There is an intimate relationship between the Alignment, the Intersection, and the Corridor in AutoCAD Civil 3D. These are at the heart of Civil 3D world of managed relationships. Yeah. I know. Surfaces and Grading are mission critical to civil engineered projects too, but we already talked about that. The point is if you pay attention to software tools, you…
Follow the Money
What tools has Autodesk really delivered? We may not like that Autodesk focused on things we don’t initially consider to be the most important things to our civil engineering design practice. We could certainly complain they give us poor examples and Styles. Our Production Solution products fix that. Does Civil 3D actually provide us a new and different ways to solve our old classic design problems? You betcha.
In that light we proposed a mental rename of Alignment to the Design Control Manager. We reviewed the list of the Alignment’s Design Control Managers. That small change of perspective hopefully allows us to improve our production use of the Civil 3D tools Autodesk delivered. In the infamous Cook with Corridors post I said the Corridor engine is the Design Manager in Civil 3D. How we think about what a Corridor is makes all the difference. See the videos about linear and non-linear corridors.
Put another way the Alignment lets you set up the Design Control via its built-in managers and Corridor let you manage the resultant design(s) built from those details. The thoughtful use of the Intersection wizard and Civil 3D data references helps you reduce the repetitive setup and management of that interrelated work. This gets complex with more to manage, doesn’t it? Aren’t your parcels are related to your right of way? Get more Civil 3D parcel understanding.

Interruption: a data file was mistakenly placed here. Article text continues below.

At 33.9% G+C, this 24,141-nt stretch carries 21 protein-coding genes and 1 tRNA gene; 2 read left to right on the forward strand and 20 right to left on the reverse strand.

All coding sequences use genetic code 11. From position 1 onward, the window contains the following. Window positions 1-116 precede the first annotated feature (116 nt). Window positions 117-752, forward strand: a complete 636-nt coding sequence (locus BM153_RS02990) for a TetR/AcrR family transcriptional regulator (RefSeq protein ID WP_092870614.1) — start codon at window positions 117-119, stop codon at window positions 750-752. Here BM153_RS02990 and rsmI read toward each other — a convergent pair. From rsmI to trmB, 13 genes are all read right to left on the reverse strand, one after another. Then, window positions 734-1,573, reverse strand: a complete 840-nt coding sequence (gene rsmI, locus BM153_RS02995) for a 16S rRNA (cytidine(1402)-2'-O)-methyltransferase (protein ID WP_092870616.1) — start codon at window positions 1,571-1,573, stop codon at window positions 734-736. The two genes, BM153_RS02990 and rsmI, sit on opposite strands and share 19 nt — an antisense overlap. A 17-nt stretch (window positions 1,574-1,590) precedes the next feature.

Alignments Become Baselines?
Is an Alignment a Corridor Baseline? No. God knows, we are almost tempted to answer, yes.
Must the Corridor Baseline control be an Alignment? Yes. Errr. No. Wait a minute.
A Baseline definition is an Alignment and Profile pair isn’t it? Oh yeah.
We’re not mincing words or semantics here.
Corridor Baselines are NOT Alignments or they could just be called that.
Such distinction is important.
Better Managed Design
Baselines are the Stationing-based design management control device inside Corridors?
What are Baselines there for? What are Regions there for?
In the real design world most end product Corridors are multi-Baseline and multiple Region constructions. Perhaps rough and finished at least?
Could the same Alignment provide horizontal control for two separate Baselines in the same Corridor? Of course, but that is not all that intuitive unless we see Corridors for what they are – Collectors of our better managed design.
Please tell me you turn on and off Baselines all the time in your Corridors? You do manage your Options and your design quality control?
How Many Baselines Do You Need?
This is like the infamous question about Existing Surfaces,
“How many existing surfaces are there in a project?”
Many people answer, “One.”
I chuckle and say, “As many as you need.”
The Alignment Management posts: a study guide to Read and Test in AutoCAD Civil 3D.
Civil 3D Alignment | Civil 3D Alignment Types | An Alignment in Civil 3D | Baseline Civil 3D Alignments | The Alignment End View in Civil 3D | Annotative Profiles in Civil 3D | Civil 3D Horizontal Control | Alignment Based Point Groups